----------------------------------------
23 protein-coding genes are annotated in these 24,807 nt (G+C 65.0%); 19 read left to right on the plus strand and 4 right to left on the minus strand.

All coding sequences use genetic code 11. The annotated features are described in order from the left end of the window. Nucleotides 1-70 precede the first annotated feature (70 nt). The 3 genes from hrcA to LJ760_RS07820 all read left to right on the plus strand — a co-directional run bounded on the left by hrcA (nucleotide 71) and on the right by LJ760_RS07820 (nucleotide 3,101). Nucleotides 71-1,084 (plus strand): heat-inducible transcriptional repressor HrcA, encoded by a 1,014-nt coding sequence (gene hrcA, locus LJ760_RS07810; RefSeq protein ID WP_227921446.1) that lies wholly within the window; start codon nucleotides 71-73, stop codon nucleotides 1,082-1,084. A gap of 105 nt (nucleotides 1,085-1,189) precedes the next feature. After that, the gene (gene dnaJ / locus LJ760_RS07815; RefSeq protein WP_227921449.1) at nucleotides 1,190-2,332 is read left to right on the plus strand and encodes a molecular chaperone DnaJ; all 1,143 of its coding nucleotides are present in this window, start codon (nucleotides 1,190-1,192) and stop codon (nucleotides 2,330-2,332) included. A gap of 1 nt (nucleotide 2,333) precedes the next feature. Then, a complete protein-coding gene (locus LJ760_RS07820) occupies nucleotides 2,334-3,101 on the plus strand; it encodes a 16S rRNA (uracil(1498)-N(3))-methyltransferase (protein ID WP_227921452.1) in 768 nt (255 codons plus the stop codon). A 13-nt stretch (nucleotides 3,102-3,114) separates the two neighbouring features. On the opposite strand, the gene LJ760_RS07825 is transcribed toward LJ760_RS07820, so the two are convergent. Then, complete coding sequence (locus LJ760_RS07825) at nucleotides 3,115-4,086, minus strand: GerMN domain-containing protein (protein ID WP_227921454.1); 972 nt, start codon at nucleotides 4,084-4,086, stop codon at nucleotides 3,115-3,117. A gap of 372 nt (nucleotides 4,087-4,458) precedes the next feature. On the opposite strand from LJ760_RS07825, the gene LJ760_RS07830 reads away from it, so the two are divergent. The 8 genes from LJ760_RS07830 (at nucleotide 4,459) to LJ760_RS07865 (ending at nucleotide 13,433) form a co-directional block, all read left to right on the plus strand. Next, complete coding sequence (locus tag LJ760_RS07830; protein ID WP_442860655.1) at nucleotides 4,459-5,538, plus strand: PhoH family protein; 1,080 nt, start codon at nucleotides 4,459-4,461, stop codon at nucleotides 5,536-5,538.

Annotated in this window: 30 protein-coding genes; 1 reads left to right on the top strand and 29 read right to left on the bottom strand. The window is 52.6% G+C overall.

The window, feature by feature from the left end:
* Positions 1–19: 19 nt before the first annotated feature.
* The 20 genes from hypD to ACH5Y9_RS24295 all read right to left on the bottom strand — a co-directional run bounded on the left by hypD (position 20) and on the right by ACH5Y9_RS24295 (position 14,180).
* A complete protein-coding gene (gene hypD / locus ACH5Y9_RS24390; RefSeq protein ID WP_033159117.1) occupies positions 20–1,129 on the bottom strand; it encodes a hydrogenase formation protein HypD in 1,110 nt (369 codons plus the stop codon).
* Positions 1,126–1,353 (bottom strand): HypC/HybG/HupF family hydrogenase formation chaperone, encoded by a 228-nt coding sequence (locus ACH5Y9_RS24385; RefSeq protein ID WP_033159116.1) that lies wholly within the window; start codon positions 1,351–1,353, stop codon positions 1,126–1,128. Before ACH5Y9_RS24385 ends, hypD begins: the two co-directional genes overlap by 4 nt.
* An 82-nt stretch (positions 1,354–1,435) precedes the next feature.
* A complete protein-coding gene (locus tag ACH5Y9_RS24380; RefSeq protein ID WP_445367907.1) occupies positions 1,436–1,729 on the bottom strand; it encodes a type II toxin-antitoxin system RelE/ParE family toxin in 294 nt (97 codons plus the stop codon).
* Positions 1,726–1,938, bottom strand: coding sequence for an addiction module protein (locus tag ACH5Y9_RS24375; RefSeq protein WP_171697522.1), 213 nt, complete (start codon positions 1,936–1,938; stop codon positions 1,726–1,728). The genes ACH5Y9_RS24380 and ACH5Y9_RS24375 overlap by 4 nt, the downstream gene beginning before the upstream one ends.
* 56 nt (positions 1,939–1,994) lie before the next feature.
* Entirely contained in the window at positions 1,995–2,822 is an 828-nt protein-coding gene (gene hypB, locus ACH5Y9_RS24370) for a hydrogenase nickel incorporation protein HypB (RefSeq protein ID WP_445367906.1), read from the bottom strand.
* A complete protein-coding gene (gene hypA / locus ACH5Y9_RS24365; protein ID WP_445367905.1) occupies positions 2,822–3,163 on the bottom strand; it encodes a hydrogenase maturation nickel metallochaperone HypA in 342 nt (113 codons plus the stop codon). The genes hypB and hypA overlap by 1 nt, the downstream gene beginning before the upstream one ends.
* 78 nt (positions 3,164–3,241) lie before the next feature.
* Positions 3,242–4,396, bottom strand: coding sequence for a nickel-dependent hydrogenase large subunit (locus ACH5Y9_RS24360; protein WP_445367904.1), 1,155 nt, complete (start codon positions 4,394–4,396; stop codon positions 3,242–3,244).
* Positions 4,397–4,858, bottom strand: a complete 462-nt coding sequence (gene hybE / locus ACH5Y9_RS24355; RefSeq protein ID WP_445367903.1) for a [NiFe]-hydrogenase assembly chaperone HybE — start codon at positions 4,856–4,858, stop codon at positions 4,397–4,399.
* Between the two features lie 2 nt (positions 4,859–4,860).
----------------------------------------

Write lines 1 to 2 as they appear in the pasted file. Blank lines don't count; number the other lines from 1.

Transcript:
23 protein-coding genes are annotated in these 24,807 nt (G+C 65.0%); 19 read left to right on the plus strand and 4 right to left on the minus strand.

All coding sequences use genetic code 11. The annotated features are described in order from the left end of the window. Nucleotides 1-70 precede the first annotated feature (70 nt). The 3 genes from hrcA to LJ760_RS07820 all read left to right on the plus strand — a co-directional run bounded on the left by hrcA (nucleotide 71) and on the right by LJ760_RS07820 (nucleotide 3,101). Nucleotides 71-1,084 (plus strand): heat-inducible transcriptional repressor HrcA, encoded by a 1,014-nt coding sequence (gene hrcA, locus LJ760_RS07810; RefSeq protein ID WP_227921446.1) that lies wholly within the window; start codon nucleotides 71-73, stop codon nucleotides 1,082-1,084. A gap of 105 nt (nucleotides 1,085-1,189) precedes the next feature. After that, the gene (gene dnaJ / locus LJ760_RS07815; RefSeq protein WP_227921449.1) at nucleotides 1,190-2,332 is read left to right on the plus strand and encodes a molecular chaperone DnaJ; all 1,143 of its coding nucleotides are present in this window, start codon (nucleotides 1,190-1,192) and stop codon (nucleotides 2,330-2,332) included. A gap of 1 nt (nucleotide 2,333) precedes the next feature. Then, a complete protein-coding gene (locus LJ760_RS07820) occupies nucleotides 2,334-3,101 on the plus strand; it encodes a 16S rRNA (uracil(1498)-N(3))-methyltransferase (protein ID WP_227921452.1) in 768 nt (255 codons plus the stop codon). A 13-nt stretch (nucleotides 3,102-3,114) separates the two neighbouring features. On the opposite strand, the gene LJ760_RS07825 is transcribed toward LJ760_RS07820, so the two are convergent. Then, complete coding sequence (locus LJ760_RS07825) at nucleotides 3,115-4,086, minus strand: GerMN domain-containing protein (protein ID WP_227921454.1); 972 nt, start codon at nucleotides 4,084-4,086, stop codon at nucleotides 3,115-3,117. A gap of 372 nt (nucleotides 4,087-4,458) precedes the next feature. On the opposite strand from LJ760_RS07825, the gene LJ760_RS07830 reads away from it, so the two are divergent. The 8 genes from LJ760_RS07830 (at nucleotide 4,459) to LJ760_RS07865 (ending at nucleotide 13,433) form a co-directional block, all read left to right on the plus strand. Next, complete coding sequence (locus tag LJ760_RS07830; protein ID WP_442860655.1) at nucleotides 4,459-5,538, plus strand: PhoH family protein; 1,080 nt, start codon at nucleotides 4,459-4,461, stop codon at nucleotides 5,536-5,538.